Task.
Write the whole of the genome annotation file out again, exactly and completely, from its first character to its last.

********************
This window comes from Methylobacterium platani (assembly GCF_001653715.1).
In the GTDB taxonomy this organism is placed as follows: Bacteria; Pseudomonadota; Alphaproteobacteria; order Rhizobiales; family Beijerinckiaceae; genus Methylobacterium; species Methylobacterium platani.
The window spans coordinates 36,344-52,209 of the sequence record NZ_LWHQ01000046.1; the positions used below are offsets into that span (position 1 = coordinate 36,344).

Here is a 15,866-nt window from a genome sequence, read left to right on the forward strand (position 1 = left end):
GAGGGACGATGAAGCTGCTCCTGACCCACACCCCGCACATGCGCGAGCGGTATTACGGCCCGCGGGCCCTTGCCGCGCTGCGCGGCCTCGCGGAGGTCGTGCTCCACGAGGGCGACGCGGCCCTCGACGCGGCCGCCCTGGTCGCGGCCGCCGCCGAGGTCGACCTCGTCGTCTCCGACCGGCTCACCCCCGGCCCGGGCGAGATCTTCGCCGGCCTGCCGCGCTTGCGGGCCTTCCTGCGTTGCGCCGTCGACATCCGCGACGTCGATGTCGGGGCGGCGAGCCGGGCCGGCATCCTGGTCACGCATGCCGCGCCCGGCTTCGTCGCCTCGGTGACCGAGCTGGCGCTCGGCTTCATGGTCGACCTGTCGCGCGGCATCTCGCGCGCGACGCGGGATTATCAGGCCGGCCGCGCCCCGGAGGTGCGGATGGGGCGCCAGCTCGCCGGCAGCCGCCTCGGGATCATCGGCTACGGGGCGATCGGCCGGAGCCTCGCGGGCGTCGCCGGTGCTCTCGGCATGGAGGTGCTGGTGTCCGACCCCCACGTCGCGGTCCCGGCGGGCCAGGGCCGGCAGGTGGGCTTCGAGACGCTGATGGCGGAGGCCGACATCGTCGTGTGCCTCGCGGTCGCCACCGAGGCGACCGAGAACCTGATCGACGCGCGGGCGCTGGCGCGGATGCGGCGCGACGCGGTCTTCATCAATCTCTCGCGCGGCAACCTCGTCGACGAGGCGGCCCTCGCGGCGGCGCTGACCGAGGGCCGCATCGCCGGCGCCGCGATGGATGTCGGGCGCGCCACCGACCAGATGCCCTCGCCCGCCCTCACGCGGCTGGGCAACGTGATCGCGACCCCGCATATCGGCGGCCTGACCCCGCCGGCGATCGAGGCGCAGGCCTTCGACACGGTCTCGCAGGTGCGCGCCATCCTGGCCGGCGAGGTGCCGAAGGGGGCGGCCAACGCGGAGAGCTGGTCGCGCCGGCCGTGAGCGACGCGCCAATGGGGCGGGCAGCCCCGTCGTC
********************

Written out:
This window comes from Methylobacterium platani (assembly GCF_001653715.1).
In the GTDB taxonomy this organism is placed as follows: Bacteria; Pseudomonadota; Alphaproteobacteria; order Rhizobiales; family Beijerinckiaceae; genus Methylobacterium; species Methylobacterium platani.
The window spans coordinates 36,344-52,209 of the sequence record NZ_LWHQ01000046.1; the positions used below are offsets into that span (position 1 = coordinate 36,344).

Here is a 15,866-nt window from a genome sequence, read left to right on the forward strand (position 1 = left end):
GAGGGACGATGAAGCTGCTCCTGACCCACACCCCGCACATGCGCGAGCGGTATTACGGCCCGCGGGCCCTTGCCGCGCTGCGCGGCCTCGCGGAGGTCGTGCTCCACGAGGGCGACGCGGCCCTCGACGCGGCCGCCCTGGTCGCGGCCGCCGCCGAGGTCGACCTCGTCGTCTCCGACCGGCTCACCCCCGGCCCGGGCGAGATCTTCGCCGGCCTGCCGCGCTTGCGGGCCTTCCTGCGTTGCGCCGTCGACATCCGCGACGTCGATGTCGGGGCGGCGAGCCGGGCCGGCATCCTGGTCACGCATGCCGCGCCCGGCTTCGTCGCCTCGGTGACCGAGCTGGCGCTCGGCTTCATGGTCGACCTGTCGCGCGGCATCTCGCGCGCGACGCGGGATTATCAGGCCGGCCGCGCCCCGGAGGTGCGGATGGGGCGCCAGCTCGCCGGCAGCCGCCTCGGGATCATCGGCTACGGGGCGATCGGCCGGAGCCTCGCGGGCGTCGCCGGTGCTCTCGGCATGGAGGTGCTGGTGTCCGACCCCCACGTCGCGGTCCCGGCGGGCCAGGGCCGGCAGGTGGGCTTCGAGACGCTGATGGCGGAGGCCGACATCGTCGTGTGCCTCGCGGTCGCCACCGAGGCGACCGAGAACCTGATCGACGCGCGGGCGCTGGCGCGGATGCGGCGCGACGCGGTCTTCATCAATCTCTCGCGCGGCAACCTCGTCGACGAGGCGGCCCTCGCGGCGGCGCTGACCGAGGGCCGCATCGCCGGCGCCGCGATGGATGTCGGGCGCGCCACCGACCAGATGCCCTCGCCCGCCCTCACGCGGCTGGGCAACGTGATCGCGACCCCGCATATCGGCGGCCTGACCCCGCCGGCGATCGAGGCGCAGGCCTTCGACACGGTCTCGCAGGTGCGCGCCATCCTGGCCGGCGAGGTGCCGAAGGGGGCGGCCAACGCGGAGAGCTGGTCGCGCCGGCCGTGAGCGACGCGCCAATGGGGCGGGCAGCCCCGTCGTC